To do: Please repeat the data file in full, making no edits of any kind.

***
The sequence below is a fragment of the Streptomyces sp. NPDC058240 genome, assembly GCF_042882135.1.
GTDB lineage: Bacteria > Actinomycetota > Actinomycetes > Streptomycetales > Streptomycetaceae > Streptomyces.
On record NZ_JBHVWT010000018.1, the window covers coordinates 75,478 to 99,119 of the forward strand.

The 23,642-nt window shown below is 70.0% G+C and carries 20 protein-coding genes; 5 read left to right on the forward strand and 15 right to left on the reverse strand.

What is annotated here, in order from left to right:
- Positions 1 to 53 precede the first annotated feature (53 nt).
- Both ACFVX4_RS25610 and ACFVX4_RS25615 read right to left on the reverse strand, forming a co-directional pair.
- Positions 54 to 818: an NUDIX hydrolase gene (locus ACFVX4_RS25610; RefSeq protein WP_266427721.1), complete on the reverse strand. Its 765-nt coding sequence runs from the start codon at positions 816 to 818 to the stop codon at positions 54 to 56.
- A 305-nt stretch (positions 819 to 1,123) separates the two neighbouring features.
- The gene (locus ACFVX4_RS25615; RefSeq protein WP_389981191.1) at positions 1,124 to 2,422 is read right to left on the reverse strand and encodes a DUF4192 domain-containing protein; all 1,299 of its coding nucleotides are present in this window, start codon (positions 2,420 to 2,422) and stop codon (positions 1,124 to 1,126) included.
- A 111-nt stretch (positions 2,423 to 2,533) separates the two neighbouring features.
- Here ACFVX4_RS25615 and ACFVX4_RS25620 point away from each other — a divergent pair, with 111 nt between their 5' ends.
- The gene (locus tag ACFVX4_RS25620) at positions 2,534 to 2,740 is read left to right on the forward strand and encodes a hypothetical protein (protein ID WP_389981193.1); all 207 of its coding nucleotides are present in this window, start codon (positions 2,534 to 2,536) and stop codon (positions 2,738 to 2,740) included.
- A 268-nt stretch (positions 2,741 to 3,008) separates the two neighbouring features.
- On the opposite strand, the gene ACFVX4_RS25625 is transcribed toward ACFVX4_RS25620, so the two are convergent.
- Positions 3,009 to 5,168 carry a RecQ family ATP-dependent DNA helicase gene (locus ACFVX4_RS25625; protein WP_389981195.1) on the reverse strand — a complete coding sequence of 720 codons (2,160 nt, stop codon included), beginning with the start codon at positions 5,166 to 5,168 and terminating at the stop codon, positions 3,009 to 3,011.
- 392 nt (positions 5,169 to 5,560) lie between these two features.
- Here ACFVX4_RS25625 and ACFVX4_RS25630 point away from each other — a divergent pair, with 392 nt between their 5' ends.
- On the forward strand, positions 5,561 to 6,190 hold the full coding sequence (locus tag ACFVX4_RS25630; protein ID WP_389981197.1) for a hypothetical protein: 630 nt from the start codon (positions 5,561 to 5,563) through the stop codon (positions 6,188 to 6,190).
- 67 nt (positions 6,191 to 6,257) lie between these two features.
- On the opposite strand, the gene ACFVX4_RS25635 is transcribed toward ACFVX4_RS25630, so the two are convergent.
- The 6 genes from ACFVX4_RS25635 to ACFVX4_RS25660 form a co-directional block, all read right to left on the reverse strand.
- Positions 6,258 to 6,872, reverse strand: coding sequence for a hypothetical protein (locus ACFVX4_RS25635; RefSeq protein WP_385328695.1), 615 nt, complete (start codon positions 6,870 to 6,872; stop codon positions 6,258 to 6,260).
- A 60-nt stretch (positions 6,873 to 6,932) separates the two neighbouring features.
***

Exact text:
The sequence below is a fragment of the Streptomyces sp. NPDC058240 genome, assembly GCF_042882135.1.
GTDB lineage: Bacteria > Actinomycetota > Actinomycetes > Streptomycetales > Streptomycetaceae > Streptomyces.
On record NZ_JBHVWT010000018.1, the window covers coordinates 75,478 to 99,119 of the forward strand.

The 23,642-nt window shown below is 70.0% G+C and carries 20 protein-coding genes; 5 read left to right on the forward strand and 15 right to left on the reverse strand.

What is annotated here, in order from left to right:
- Positions 1 to 53 precede the first annotated feature (53 nt).
- Both ACFVX4_RS25610 and ACFVX4_RS25615 read right to left on the reverse strand, forming a co-directional pair.
- Positions 54 to 818: an NUDIX hydrolase gene (locus ACFVX4_RS25610; RefSeq protein WP_266427721.1), complete on the reverse strand. Its 765-nt coding sequence runs from the start codon at positions 816 to 818 to the stop codon at positions 54 to 56.
- A 305-nt stretch (positions 819 to 1,123) separates the two neighbouring features.
- The gene (locus ACFVX4_RS25615; RefSeq protein WP_389981191.1) at positions 1,124 to 2,422 is read right to left on the reverse strand and encodes a DUF4192 domain-containing protein; all 1,299 of its coding nucleotides are present in this window, start codon (positions 2,420 to 2,422) and stop codon (positions 1,124 to 1,126) included.
- A 111-nt stretch (positions 2,423 to 2,533) separates the two neighbouring features.
- Here ACFVX4_RS25615 and ACFVX4_RS25620 point away from each other — a divergent pair, with 111 nt between their 5' ends.
- The gene (locus tag ACFVX4_RS25620) at positions 2,534 to 2,740 is read left to right on the forward strand and encodes a hypothetical protein (protein ID WP_389981193.1); all 207 of its coding nucleotides are present in this window, start codon (positions 2,534 to 2,536) and stop codon (positions 2,738 to 2,740) included.
- A 268-nt stretch (positions 2,741 to 3,008) separates the two neighbouring features.
- On the opposite strand, the gene ACFVX4_RS25625 is transcribed toward ACFVX4_RS25620, so the two are convergent.
- Positions 3,009 to 5,168 carry a RecQ family ATP-dependent DNA helicase gene (locus ACFVX4_RS25625; protein WP_389981195.1) on the reverse strand — a complete coding sequence of 720 codons (2,160 nt, stop codon included), beginning with the start codon at positions 5,166 to 5,168 and terminating at the stop codon, positions 3,009 to 3,011.
- 392 nt (positions 5,169 to 5,560) lie between these two features.
- Here ACFVX4_RS25625 and ACFVX4_RS25630 point away from each other — a divergent pair, with 392 nt between their 5' ends.
- On the forward strand, positions 5,561 to 6,190 hold the full coding sequence (locus tag ACFVX4_RS25630; protein ID WP_389981197.1) for a hypothetical protein: 630 nt from the start codon (positions 5,561 to 5,563) through the stop codon (positions 6,188 to 6,190).
- 67 nt (positions 6,191 to 6,257) lie between these two features.
- On the opposite strand, the gene ACFVX4_RS25635 is transcribed toward ACFVX4_RS25630, so the two are convergent.
- The 6 genes from ACFVX4_RS25635 to ACFVX4_RS25660 form a co-directional block, all read right to left on the reverse strand.
- Positions 6,258 to 6,872, reverse strand: coding sequence for a hypothetical protein (locus ACFVX4_RS25635; RefSeq protein WP_385328695.1), 615 nt, complete (start codon positions 6,870 to 6,872; stop codon positions 6,258 to 6,260).
- A 60-nt stretch (positions 6,873 to 6,932) separates the two neighbouring features.